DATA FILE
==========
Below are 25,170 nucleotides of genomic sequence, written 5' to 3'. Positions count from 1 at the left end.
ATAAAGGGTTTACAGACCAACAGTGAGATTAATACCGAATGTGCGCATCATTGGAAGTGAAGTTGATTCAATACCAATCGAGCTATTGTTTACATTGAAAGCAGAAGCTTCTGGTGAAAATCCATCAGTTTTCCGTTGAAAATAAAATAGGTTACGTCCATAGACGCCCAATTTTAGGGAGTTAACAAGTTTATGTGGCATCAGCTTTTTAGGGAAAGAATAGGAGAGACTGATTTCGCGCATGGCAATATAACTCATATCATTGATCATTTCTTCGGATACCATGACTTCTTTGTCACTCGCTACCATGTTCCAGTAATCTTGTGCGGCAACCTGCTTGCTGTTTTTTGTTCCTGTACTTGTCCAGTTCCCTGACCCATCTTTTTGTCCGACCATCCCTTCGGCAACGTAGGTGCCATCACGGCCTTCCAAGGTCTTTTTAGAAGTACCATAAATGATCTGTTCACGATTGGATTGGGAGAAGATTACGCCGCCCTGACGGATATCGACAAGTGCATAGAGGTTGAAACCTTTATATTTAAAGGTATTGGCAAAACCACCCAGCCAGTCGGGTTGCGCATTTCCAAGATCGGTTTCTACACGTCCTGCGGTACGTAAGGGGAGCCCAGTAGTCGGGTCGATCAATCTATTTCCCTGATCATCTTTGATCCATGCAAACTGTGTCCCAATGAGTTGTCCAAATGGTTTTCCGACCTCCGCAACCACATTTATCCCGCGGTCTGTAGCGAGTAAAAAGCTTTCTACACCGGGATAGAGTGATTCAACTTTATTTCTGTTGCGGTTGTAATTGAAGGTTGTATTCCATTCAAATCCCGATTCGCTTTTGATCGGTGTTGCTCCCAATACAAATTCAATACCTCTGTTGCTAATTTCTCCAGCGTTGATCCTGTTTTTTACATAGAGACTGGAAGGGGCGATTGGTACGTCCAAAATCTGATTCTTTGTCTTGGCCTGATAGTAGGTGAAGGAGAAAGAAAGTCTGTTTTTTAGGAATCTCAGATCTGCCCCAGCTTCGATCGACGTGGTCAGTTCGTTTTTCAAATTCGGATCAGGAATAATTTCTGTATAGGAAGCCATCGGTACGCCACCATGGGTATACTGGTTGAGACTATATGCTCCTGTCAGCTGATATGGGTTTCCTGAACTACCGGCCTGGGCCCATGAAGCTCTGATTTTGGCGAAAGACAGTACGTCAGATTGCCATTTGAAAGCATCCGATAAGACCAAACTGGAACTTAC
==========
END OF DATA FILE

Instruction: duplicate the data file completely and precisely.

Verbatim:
Below are 25,170 nucleotides of genomic sequence, written 5' to 3'. Positions count from 1 at the left end.
ATAAAGGGTTTACAGACCAACAGTGAGATTAATACCGAATGTGCGCATCATTGGAAGTGAAGTTGATTCAATACCAATCGAGCTATTGTTTACATTGAAAGCAGAAGCTTCTGGTGAAAATCCATCAGTTTTCCGTTGAAAATAAAATAGGTTACGTCCATAGACGCCCAATTTTAGGGAGTTAACAAGTTTATGTGGCATCAGCTTTTTAGGGAAAGAATAGGAGAGACTGATTTCGCGCATGGCAATATAACTCATATCATTGATCATTTCTTCGGATACCATGACTTCTTTGTCACTCGCTACCATGTTCCAGTAATCTTGTGCGGCAACCTGCTTGCTGTTTTTTGTTCCTGTACTTGTCCAGTTCCCTGACCCATCTTTTTGTCCGACCATCCCTTCGGCAACGTAGGTGCCATCACGGCCTTCCAAGGTCTTTTTAGAAGTACCATAAATGATCTGTTCACGATTGGATTGGGAGAAGATTACGCCGCCCTGACGGATATCGACAAGTGCATAGAGGTTGAAACCTTTATATTTAAAGGTATTGGCAAAACCACCCAGCCAGTCGGGTTGCGCATTTCCAAGATCGGTTTCTACACGTCCTGCGGTACGTAAGGGGAGCCCAGTAGTCGGGTCGATCAATCTATTTCCCTGATCATCTTTGATCCATGCAAACTGTGTCCCAATGAGTTGTCCAAATGGTTTTCCGACCTCCGCAACCACATTTATCCCGCGGTCTGTAGCGAGTAAAAAGCTTTCTACACCGGGATAGAGTGATTCAACTTTATTTCTGTTGCGGTTGTAATTGAAGGTTGTATTCCATTCAAATCCCGATTCGCTTTTGATCGGTGTTGCTCCCAATACAAATTCAATACCTCTGTTGCTAATTTCTCCAGCGTTGATCCTGTTTTTTACATAGAGACTGGAAGGGGCGATTGGTACGTCCAAAATCTGATTCTTTGTCTTGGCCTGATAGTAGGTGAAGGAGAAAGAAAGTCTGTTTTTTAGGAATCTCAGATCTGCCCCAGCTTCGATCGACGTGGTCAGTTCGTTTTTCAAATTCGGATCAGGAATAATTTCTGTATAGGAAGCCATCGGTACGCCACCATGGGTATACTGGTTGAGACTATATGCTCCTGTCAGCTGATATGGGTTTCCTGAACTACCGGCCTGGGCCCATGAAGCTCTGATTTTGGCGAAAGACAGTACGTCAGATTGCCATTTGAAAGCATCCGATAAGACCAAACTGGAACTTAC